NoWriMo

On June 1, I began my first big summer writing project: drafting a novel in a month. (This is the Andy Project that I’ve made oblique reference to on occasion—related posts are tagged as such.) I’ve been amazed at how quickly I’ve fallen back into the pattern of churning out 1600 words + change each night. Over the last two years, I’ve focused almost exclusively on short stories, which for me emerge at the agonizing pace of +/- 500 words at a time. So one-month novelling is like riding a bicycle! (Not that I’d know from personal experience—I don’t remember the last time I was on a bike.)

Anyhoo. Three years ago, I picked up Chris Baty’s book No Plot? No Problem! on a whim. Baty of course founded National Novel Writing Month. I embraced the NaNoWriMo method to write a trio of execrable novels, one of which I thought had enough merit to revise (the project has since evolved considerably, but the revision is still in progress). Mind you, I’ve never actually done the formal NaNoWriMo in November, and probably never will, ‘cause I’m a lone wolfer that way.

I learned a lot about my process from the first three novels, but I’ve learned even more by focusing on short stories. Namely (and this isn’t earth-shattering by any means) that for me, writing is an iterative process of successive drafts versus an outline, or, you know, divine inspiration. I typically spend a week brainstorming and planning beats of a short story, then a couple weeks writing a first draft, then I trunk it for as long as I can. When I come back, I repeat the process. After the second draft, I almost always have something I’m not too embarrassed to bring to a workshop.

In the fall, I’ll be taking a novel writing workshop, in which we bring in ten pages of new material per week. Having been through my own personal NoWriMo three times now, I have a pretty good idea of the level of garbage I’d be turning out following this structure. So I’ve decided to apply my short story methodology to the class. A little over three years ago, I wrote a first-draft short story. This spring, I revised it. This month, I’m expanding it into the first draft of a novel. Then in the fall, I’ll rewrite the whole thing fresh, ten pages at a time, for class.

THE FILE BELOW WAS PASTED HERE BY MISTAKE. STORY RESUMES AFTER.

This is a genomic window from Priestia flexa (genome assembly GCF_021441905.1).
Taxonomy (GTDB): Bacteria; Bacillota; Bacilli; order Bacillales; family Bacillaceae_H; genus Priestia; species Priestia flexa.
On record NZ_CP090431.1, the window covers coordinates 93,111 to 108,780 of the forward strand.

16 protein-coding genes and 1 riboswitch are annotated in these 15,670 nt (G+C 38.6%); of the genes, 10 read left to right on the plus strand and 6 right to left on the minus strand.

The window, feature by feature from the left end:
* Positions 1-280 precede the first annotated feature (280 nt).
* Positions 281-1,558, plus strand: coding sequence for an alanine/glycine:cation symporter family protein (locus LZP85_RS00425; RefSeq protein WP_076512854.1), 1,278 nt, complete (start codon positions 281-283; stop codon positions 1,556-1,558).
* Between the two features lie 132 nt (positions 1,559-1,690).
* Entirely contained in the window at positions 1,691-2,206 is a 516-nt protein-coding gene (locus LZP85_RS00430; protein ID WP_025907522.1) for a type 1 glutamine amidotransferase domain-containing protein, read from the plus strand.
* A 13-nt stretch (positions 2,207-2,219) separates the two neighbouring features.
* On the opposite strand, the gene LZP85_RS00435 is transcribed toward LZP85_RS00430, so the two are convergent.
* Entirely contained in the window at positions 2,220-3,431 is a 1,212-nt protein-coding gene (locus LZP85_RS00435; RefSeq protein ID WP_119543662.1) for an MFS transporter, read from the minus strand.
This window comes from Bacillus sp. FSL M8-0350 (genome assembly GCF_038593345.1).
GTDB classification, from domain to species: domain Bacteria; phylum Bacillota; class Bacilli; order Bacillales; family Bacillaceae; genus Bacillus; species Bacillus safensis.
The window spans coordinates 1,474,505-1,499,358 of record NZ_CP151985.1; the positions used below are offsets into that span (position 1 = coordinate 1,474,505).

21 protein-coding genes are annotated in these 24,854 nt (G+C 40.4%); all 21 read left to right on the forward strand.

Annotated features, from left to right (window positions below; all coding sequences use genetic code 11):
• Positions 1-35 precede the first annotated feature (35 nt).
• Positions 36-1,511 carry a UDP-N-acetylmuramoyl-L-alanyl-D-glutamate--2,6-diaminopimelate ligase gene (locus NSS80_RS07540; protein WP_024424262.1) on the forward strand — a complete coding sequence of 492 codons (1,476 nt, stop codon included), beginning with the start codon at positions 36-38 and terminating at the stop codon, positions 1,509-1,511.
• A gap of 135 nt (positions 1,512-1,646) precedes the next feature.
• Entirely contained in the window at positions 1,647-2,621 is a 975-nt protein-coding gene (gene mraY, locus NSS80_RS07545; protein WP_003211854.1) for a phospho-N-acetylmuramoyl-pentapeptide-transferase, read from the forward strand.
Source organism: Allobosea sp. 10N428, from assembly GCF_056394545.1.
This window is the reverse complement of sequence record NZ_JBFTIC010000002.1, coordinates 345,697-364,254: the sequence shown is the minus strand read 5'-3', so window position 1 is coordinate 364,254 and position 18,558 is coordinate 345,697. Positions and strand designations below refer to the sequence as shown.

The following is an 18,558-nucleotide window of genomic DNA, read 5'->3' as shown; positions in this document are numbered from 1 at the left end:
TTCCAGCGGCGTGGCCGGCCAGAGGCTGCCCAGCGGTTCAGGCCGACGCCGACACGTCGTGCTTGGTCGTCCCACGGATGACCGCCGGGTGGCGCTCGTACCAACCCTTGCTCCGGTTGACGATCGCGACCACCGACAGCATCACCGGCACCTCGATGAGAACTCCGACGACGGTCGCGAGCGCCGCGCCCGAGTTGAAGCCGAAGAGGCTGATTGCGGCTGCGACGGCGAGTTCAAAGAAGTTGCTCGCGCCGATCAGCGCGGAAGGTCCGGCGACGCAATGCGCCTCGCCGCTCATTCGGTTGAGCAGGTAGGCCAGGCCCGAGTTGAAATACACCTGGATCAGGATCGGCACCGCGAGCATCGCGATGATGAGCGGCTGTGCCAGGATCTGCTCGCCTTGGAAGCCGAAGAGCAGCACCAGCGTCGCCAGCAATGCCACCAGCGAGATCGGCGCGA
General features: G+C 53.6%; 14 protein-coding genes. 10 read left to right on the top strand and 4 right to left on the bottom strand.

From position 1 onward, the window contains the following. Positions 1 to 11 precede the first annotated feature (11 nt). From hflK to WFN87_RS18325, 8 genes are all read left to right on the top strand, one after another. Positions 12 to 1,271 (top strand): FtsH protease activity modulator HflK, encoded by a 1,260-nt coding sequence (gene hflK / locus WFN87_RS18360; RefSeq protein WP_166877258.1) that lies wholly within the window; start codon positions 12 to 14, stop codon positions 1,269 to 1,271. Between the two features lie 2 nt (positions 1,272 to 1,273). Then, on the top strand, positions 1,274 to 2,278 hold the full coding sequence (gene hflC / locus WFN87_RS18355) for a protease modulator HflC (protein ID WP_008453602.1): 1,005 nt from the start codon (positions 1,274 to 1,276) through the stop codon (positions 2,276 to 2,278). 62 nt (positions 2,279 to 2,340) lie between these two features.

I still remember something that the MFA program director here mentioned in class my first semester in the program, which was that in the early drafts of a novel, she’s still figuring out what it’s about. This is definitely true for me, especially since I’m not a lyrical or even a very interior writer. Things happen in my stories, and those things have to hang together to create a cohesive plotline. By coming into the workshop with a complete draft in the kitty, I’ll know the world better and my new draft will be a lot more polished.

The downside to this process is that it necessitates throwing out thousands and thousands and thousands of words’ worth of material. But for me that’s not much of a downside. I have a workaday style and subscribe more to the Graham Greene philosophy than, say, Nabokovian flights of lyricism (much as I admire lyric writers, it’s just not in me). Because I’m rarely seduced by my own prose, I’m happy to cut, ruthlessly and often.

I don’t anticipate Andy Project updates hijacking this blog, but I may occasionally note my wordcount, which, as of this morning, stands at 9,270 (excluding today’s yet-to-be-written quota).

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